By the time the judge uttered his ruling, I was in the public gallery. Ypres was by my side with a reference volume on some chap she knows called Lord Mansfield. There Ypres sat, in full Britannic sang-froid, as I believe it is said in the better parts of Brussels, her fish face unperturbed. She sat like Britannia, coolly awaiting what was to come. I, on the other hand, after my premature “Huzzah” had left most of London staring at me, felt as denuded as Lady Godiva.
Of course, my “Huzzah” was appropriate. When one finds out that the miscreant who has concussed one with cheap airport luggage has been found guilty, one is entitled to feel joy. Therefore, when the judge, or Lord Justice, or whatever title he prefers to be referred to while sipping cocktails with the law and order set, upholds a guilty verdict issued by a jury, one feels a “Huzzah” is appropriate. A “Right ho”, even dropped with elegant grace, would not cut it. Only a “Huzzah”, delivered stage right with the gravity or gravitas (I can never figure out which one it is) of a victorious cricketer will do. Surely, a judge used to issuing verdicts in the god-have-mercy-on-your-soul tradition of English law would empathise. Alas, it was not the case.
No sooner had my tasteful “Huzzah” been uttered than some sort of court concierge (the legal term escapes me) told me to please be quiet. The words left her mouth with the frigidity of a Siberian night. I informed her that I always kept my emotions in check, as we Brits do, but that such a situation warranted a bit of spontaneity. I was then ignobly shushed. I stood up and informed the court about the personal circumstances that linked me to the case. In other words, the fact that I had been concussed at Heathrow because of Miss X’s poor aim. I had just got to the part where I declared that I was really a hero, because if Exhibit A had not hit my head with such violence the Crown would have no case, when the judge slammed his gavel.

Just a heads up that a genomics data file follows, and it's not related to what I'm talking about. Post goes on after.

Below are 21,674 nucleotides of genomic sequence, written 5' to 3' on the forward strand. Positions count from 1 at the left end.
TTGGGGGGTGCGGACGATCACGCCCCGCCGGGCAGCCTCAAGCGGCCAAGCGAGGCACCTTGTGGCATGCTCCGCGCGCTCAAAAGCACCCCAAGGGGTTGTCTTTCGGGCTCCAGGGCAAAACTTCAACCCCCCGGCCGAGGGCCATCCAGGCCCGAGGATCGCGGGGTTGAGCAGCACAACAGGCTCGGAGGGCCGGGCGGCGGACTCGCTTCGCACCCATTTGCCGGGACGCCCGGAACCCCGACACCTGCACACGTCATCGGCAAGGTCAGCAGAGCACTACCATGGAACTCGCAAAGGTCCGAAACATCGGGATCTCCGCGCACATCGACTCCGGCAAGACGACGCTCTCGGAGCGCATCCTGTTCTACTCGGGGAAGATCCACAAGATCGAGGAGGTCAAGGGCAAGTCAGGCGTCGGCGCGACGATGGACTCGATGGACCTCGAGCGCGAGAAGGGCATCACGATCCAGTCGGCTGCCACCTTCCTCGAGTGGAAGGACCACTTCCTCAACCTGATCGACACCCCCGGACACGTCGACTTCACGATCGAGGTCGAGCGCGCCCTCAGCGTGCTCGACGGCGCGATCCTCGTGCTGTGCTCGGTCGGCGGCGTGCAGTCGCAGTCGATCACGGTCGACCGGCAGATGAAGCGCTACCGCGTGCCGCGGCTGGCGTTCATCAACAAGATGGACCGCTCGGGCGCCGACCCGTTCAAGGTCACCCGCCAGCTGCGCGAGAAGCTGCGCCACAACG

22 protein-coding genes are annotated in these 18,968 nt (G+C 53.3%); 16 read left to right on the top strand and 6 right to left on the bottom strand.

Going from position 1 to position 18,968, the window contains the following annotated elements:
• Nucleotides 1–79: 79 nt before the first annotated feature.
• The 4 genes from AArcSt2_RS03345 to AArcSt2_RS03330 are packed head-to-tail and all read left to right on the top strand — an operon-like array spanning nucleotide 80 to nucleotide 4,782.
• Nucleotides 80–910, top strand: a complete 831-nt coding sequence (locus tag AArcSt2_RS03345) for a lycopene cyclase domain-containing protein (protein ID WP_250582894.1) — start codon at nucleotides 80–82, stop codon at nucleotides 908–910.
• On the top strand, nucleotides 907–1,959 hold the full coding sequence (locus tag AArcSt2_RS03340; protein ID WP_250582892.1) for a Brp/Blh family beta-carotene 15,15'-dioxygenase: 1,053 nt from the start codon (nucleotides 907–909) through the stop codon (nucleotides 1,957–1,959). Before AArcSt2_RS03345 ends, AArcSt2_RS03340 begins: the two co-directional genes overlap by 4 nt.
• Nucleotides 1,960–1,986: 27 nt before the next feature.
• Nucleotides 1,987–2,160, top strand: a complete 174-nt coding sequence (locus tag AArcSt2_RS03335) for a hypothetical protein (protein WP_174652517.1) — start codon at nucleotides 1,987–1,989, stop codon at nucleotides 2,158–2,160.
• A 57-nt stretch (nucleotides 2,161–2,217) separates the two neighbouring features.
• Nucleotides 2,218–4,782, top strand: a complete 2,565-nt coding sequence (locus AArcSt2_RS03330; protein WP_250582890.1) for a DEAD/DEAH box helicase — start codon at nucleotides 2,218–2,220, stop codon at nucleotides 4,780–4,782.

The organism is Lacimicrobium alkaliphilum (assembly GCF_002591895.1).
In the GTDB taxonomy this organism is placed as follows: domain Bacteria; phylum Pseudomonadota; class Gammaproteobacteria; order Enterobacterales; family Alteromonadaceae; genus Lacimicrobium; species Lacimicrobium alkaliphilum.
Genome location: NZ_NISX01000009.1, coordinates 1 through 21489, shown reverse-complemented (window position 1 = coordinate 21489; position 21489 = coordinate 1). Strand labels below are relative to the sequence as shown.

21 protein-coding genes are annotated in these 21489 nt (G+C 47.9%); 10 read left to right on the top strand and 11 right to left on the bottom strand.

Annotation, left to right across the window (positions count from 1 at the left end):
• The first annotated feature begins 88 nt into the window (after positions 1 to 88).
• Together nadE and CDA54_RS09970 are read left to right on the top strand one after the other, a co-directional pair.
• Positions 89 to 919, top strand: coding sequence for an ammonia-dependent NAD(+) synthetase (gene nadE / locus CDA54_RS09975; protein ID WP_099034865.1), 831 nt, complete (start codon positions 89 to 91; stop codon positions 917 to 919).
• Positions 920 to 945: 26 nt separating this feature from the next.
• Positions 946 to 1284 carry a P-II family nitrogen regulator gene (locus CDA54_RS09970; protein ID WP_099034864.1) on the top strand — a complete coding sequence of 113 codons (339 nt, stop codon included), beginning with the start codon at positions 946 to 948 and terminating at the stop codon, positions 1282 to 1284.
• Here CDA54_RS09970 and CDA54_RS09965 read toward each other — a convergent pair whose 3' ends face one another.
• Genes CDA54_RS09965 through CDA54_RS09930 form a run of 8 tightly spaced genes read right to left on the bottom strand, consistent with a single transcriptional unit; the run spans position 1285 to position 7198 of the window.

The judge mentioned something about me being in contempt. As I turned to Ypres to find out what contempt actually meant, and asked that she stick to the Oxford English Dictionary definition, or OED for aficionados, I found myself being escorted out of the Old Bailey. Ypres followed in close pursuit as two individuals proceeded to eject me. She was just rambling on about how Dr. Johnson’s definition merited further discussion, when my posterior touched the pavement, as it were, and my two ejectors, content with their work, high-fived each other before returning inside the building.
“Ypres, I’ve been thrown out of court without so much as a Corpus Christi!”
“I believe habeas corpus is the expression you are looking for. Although, in legal terms, it does not apply to the current situation.”
“Thank you, Ypres. I knew it was something with a corpse in it.”
Here I was on Newgate Street, buttocks on the sidewalk, with the age-old question: what next?
Chapter II will be published Monday, 12 September 2016, at 12:00 EST 17:00 GMT. Vasa and Ypres’s first full-length adventure, Vasa and Ypres: A Mayfair Conundrum, is available on Amazon. If you enjoy Vasa and Ypres, please share on social media. Vasa and Ypres is on Twitter. You can also join over 1050 WordPress followers.